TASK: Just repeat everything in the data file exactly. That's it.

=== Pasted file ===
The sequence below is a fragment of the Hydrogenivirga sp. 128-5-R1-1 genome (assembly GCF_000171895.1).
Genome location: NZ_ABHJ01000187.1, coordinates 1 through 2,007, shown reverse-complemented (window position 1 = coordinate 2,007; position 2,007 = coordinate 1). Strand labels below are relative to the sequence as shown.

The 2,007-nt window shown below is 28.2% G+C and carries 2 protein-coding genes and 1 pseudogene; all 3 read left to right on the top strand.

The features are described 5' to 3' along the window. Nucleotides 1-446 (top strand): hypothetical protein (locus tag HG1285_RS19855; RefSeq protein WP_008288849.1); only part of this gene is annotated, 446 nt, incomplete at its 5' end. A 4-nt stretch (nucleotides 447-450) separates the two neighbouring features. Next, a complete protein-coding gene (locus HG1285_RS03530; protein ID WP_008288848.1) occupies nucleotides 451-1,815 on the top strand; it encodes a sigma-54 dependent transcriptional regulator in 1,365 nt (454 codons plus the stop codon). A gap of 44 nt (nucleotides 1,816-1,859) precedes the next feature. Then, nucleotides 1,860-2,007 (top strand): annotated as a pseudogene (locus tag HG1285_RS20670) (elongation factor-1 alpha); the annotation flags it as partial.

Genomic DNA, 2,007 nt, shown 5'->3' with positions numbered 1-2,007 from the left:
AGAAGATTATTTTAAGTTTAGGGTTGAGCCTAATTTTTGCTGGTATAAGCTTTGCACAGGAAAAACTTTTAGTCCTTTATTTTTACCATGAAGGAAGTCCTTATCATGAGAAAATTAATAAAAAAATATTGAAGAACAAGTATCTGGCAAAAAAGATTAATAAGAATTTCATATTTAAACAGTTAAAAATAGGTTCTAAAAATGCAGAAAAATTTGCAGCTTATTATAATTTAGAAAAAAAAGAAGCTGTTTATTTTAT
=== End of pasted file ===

The sequence below is a fragment of the Hydrogenivirga sp. 128-5-R1-1 genome (assembly GCF_000171895.1).
Genome location: NZ_ABHJ01000187.1, coordinates 1 through 2,007, shown reverse-complemented (window position 1 = coordinate 2,007; position 2,007 = coordinate 1). Strand labels below are relative to the sequence as shown.

The 2,007-nt window shown below is 28.2% G+C and carries 2 protein-coding genes and 1 pseudogene; all 3 read left to right on the top strand.

The features are described 5' to 3' along the window. Nucleotides 1-446 (top strand): hypothetical protein (locus tag HG1285_RS19855; RefSeq protein WP_008288849.1); only part of this gene is annotated, 446 nt, incomplete at its 5' end. A 4-nt stretch (nucleotides 447-450) separates the two neighbouring features. Next, a complete protein-coding gene (locus HG1285_RS03530; protein ID WP_008288848.1) occupies nucleotides 451-1,815 on the top strand; it encodes a sigma-54 dependent transcriptional regulator in 1,365 nt (454 codons plus the stop codon). A gap of 44 nt (nucleotides 1,816-1,859) precedes the next feature. Then, nucleotides 1,860-2,007 (top strand): annotated as a pseudogene (locus tag HG1285_RS20670) (elongation factor-1 alpha); the annotation flags it as partial.

Genomic DNA, 2,007 nt, shown 5'->3' with positions numbered 1-2,007 from the left:
AGAAGATTATTTTAAGTTTAGGGTTGAGCCTAATTTTTGCTGGTATAAGCTTTGCACAGGAAAAACTTTTAGTCCTTTATTTTTACCATGAAGGAAGTCCTTATCATGAGAAAATTAATAAAAAAATATTGAAGAACAAGTATCTGGCAAAAAAGATTAATAAGAATTTCATATTTAAACAGTTAAAAATAGGTTCTAAAAATGCAGAAAAATTTGCAGCTTATTATAATTTAGAAAAAAAAGAAGCTGTTTATTTTAT